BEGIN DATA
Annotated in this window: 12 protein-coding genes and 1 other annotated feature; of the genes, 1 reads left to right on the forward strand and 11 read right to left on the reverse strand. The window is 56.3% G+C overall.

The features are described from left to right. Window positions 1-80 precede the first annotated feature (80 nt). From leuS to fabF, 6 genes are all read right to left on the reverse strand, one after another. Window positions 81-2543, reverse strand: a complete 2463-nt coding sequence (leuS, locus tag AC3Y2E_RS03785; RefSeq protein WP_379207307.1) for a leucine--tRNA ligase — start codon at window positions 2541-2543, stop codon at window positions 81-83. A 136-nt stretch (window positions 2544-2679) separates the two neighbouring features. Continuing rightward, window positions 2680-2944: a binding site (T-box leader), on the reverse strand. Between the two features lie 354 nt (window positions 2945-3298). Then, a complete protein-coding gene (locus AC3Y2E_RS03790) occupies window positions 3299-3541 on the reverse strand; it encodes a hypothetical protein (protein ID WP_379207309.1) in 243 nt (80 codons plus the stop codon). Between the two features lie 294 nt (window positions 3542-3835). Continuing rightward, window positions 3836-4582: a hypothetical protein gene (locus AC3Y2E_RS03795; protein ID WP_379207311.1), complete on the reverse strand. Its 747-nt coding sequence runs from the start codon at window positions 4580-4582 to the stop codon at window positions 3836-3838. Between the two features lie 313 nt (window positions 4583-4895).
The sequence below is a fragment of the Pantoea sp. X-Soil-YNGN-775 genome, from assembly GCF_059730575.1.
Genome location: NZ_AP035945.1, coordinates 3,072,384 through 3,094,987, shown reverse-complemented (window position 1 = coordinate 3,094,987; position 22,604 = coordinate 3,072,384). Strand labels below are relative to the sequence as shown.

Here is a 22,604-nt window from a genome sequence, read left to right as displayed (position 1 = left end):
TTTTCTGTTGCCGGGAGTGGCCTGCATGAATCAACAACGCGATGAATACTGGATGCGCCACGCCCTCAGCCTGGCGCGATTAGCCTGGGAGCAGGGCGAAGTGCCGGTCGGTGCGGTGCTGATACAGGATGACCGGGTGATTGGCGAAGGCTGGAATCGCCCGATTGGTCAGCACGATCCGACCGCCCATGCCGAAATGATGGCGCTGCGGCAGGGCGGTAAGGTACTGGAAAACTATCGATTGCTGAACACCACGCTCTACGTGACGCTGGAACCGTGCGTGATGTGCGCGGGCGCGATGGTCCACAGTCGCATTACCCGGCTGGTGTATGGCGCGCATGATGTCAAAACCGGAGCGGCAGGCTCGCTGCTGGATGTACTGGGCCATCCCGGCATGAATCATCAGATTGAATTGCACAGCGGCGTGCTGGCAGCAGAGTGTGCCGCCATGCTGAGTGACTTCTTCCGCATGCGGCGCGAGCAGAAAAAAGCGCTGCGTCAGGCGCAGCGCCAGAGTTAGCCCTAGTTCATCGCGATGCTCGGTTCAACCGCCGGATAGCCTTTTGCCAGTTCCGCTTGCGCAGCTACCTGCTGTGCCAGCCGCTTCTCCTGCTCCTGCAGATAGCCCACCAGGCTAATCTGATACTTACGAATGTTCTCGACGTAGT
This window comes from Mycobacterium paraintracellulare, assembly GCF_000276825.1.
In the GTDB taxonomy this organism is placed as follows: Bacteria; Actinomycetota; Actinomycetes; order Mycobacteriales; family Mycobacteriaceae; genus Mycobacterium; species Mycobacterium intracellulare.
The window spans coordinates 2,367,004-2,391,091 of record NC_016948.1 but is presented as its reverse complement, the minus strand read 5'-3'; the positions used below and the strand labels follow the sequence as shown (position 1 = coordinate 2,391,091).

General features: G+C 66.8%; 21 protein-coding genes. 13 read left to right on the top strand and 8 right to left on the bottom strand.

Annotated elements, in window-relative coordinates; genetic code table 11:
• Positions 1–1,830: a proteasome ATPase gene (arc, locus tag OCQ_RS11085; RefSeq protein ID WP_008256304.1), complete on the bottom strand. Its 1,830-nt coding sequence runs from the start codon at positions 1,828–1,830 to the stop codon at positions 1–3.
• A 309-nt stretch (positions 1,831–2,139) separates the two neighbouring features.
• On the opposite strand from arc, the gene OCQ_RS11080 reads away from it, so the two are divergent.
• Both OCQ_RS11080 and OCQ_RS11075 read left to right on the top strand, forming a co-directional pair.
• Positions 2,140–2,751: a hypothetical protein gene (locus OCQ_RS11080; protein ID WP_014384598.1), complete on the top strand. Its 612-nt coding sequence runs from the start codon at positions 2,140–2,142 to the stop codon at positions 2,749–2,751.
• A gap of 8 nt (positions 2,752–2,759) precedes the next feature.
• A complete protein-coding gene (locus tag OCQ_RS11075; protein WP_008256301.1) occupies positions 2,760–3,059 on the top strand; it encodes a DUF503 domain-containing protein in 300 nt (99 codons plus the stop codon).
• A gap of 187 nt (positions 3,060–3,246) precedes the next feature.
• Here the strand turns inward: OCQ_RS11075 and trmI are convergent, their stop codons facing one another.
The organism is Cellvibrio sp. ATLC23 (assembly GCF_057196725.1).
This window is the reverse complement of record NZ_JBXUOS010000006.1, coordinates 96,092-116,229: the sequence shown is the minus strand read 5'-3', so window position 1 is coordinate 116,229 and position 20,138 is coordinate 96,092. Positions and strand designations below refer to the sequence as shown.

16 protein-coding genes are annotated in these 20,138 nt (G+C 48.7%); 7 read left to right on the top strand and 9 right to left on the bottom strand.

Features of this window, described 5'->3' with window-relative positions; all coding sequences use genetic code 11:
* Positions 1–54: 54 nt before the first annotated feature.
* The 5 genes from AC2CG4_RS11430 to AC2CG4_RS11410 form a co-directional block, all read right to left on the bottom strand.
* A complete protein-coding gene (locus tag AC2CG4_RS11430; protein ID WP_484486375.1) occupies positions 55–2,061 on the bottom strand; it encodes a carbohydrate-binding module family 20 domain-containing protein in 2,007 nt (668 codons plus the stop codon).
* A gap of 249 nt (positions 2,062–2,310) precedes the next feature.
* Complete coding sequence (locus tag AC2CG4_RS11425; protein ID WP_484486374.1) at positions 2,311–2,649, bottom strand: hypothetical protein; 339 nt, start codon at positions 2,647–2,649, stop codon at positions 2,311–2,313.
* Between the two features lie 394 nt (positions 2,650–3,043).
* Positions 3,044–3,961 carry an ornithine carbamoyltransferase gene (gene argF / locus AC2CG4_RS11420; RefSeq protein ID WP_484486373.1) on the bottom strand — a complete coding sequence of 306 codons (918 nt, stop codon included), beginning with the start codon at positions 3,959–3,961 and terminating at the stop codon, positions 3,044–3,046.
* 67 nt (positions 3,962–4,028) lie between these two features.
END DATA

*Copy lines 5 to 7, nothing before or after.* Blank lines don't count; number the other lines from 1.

Here is a 22,604-nt window from a genome sequence, read left to right as displayed (position 1 = left end):
TTTTCTGTTGCCGGGAGTGGCCTGCATGAATCAACAACGCGATGAATACTGGATGCGCCACGCCCTCAGCCTGGCGCGATTAGCCTGGGAGCAGGGCGAAGTGCCGGTCGGTGCGGTGCTGATACAGGATGACCGGGTGATTGGCGAAGGCTGGAATCGCCCGATTGGTCAGCACGATCCGACCGCCCATGCCGAAATGATGGCGCTGCGGCAGGGCGGTAAGGTACTGGAAAACTATCGATTGCTGAACACCACGCTCTACGTGACGCTGGAACCGTGCGTGATGTGCGCGGGCGCGATGGTCCACAGTCGCATTACCCGGCTGGTGTATGGCGCGCATGATGTCAAAACCGGAGCGGCAGGCTCGCTGCTGGATGTACTGGGCCATCCCGGCATGAATCATCAGATTGAATTGCACAGCGGCGTGCTGGCAGCAGAGTGTGCCGCCATGCTGAGTGACTTCTTCCGCATGCGGCGCGAGCAGAAAAAAGCGCTGCGTCAGGCGCAGCGCCAGAGTTAGCCCTAGTTCATCGCGATGCTCGGTTCAACCGCCGGATAGCCTTTTGCCAGTTCCGCTTGCGCAGCTACCTGCTGTGCCAGCCGCTTCTCCTGCTCCTGCAGATAGCCCACCAGGCTAATCTGATACTTACGAATGTTCTCGACGTAGT
This window comes from Mycobacterium paraintracellulare, assembly GCF_000276825.1.